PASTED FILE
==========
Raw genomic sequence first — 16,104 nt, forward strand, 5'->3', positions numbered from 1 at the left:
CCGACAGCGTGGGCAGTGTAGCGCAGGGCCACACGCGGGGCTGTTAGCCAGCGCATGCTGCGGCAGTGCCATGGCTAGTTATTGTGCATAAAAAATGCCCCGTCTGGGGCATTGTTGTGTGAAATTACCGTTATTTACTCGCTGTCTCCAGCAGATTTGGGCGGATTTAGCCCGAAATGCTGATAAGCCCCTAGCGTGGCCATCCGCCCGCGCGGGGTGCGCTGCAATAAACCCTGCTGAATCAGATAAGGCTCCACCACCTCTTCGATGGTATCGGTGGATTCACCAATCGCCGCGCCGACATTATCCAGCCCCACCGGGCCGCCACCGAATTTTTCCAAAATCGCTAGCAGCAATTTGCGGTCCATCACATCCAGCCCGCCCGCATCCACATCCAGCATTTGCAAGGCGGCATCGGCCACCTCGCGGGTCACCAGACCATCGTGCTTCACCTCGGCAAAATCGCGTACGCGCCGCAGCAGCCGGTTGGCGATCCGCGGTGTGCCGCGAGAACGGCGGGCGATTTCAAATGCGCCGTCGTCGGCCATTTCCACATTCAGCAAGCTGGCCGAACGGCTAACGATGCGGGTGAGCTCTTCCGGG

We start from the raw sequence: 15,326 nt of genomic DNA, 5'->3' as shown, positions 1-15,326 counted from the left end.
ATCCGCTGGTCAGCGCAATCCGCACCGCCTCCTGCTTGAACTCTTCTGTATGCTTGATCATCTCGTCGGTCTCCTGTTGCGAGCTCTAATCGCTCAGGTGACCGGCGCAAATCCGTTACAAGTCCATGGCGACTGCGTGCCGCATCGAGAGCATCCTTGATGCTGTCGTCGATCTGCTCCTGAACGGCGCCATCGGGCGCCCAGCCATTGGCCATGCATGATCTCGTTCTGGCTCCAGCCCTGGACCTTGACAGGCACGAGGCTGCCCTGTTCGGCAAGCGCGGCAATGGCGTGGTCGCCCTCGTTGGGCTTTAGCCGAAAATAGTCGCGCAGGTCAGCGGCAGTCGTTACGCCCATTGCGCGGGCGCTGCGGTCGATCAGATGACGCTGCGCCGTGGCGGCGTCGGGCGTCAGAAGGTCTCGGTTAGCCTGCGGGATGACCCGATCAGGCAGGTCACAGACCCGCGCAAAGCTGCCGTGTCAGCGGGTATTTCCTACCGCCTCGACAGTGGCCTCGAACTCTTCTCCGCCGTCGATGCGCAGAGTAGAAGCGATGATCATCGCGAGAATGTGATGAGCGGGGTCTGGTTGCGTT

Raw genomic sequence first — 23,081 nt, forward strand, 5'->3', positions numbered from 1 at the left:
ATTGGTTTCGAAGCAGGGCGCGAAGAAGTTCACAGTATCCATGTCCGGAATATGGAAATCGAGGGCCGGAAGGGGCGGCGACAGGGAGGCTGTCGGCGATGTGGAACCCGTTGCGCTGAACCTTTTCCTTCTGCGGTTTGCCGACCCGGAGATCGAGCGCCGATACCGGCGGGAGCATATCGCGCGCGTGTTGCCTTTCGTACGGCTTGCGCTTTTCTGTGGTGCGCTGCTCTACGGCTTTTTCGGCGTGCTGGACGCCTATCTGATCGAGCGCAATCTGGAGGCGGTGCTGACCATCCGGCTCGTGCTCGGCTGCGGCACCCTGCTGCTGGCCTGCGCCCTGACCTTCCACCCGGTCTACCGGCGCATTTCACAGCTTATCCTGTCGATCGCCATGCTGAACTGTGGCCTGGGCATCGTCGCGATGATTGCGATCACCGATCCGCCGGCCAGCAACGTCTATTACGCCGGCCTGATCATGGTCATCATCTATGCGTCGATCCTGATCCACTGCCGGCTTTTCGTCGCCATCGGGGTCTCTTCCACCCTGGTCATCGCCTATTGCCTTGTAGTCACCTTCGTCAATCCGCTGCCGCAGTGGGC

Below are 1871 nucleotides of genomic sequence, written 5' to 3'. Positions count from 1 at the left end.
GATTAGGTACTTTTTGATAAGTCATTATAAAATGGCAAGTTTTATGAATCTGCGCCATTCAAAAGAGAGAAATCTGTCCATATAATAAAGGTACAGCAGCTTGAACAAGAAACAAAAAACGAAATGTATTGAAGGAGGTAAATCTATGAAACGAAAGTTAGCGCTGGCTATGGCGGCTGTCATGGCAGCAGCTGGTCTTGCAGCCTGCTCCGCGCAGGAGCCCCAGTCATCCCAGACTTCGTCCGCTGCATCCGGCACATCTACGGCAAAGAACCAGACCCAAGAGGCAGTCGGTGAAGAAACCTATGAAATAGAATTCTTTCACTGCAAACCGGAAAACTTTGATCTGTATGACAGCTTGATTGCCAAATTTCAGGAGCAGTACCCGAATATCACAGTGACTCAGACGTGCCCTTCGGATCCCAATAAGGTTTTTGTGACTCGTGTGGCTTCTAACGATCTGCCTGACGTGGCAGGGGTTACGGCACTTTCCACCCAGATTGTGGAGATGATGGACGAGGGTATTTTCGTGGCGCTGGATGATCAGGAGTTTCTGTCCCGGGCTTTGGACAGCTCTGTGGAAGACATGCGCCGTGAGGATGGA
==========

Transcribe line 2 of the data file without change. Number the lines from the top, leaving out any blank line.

CCGACAGCGTGGGCAGTGTAGCGCAGGGCCACACGCGGGGCTGTTAGCCAGCGCATGCTGCGGCAGTGCCATGGCTAGTTATTGTGCATAAAAAATGCCCCGTCTGGGGCATTGTTGTGTGAAATTACCGTTATTTACTCGCTGTCTCCAGCAGATTTGGGCGGATTTAGCCCGAAATGCTGATAAGCCCCTAGCGTGGCCATCCGCCCGCGCGGGGTGCGCTGCAATAAACCCTGCTGAATCAGATAAGGCTCCACCACCTCTTCGATGGTATCGGTGGATTCACCAATCGCCGCGCCGACATTATCCAGCCCCACCGGGCCGCCACCGAATTTTTCCAAAATCGCTAGCAGCAATTTGCGGTCCATCACATCCAGCCCGCCCGCATCCACATCCAGCATTTGCAAGGCGGCATCGGCCACCTCGCGGGTCACCAGACCATCGTGCTTCACCTCGGCAAAATCGCGTACGCGCCGCAGCAGCCGGTTGGCGATCCGCGGTGTGCCGCGAGAACGGCGGGCGATTTCAAATGCGCCGTCGTCGGCCATTTCCACATTCAGCAAGCTGGCCGAACGGCTAACGATGCGGGTGAGCTCTTCCGGG